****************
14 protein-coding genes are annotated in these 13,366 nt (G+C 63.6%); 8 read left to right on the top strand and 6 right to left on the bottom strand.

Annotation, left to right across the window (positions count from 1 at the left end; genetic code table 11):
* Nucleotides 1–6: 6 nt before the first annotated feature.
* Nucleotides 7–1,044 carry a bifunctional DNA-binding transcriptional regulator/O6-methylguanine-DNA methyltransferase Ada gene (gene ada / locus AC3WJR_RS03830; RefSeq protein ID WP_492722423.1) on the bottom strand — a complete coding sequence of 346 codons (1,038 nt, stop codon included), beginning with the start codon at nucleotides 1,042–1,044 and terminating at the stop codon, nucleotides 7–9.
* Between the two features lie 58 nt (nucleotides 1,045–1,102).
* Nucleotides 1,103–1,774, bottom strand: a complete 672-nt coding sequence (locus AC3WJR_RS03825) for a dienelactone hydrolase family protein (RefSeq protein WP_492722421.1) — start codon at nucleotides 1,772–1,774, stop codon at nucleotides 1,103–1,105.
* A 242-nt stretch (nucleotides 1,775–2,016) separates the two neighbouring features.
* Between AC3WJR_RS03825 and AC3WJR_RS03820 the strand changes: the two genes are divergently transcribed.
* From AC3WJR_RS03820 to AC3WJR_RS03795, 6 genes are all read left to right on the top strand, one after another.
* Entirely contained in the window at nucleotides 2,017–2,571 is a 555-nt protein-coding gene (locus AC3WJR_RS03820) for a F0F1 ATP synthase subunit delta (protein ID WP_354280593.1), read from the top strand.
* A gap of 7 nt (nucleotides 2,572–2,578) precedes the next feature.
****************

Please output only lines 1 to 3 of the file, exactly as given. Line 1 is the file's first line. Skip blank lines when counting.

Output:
14 protein-coding genes are annotated in these 13,366 nt (G+C 63.6%); 8 read left to right on the top strand and 6 right to left on the bottom strand.

Annotation, left to right across the window (positions count from 1 at the left end; genetic code table 11):
* Nucleotides 1–6: 6 nt before the first annotated feature.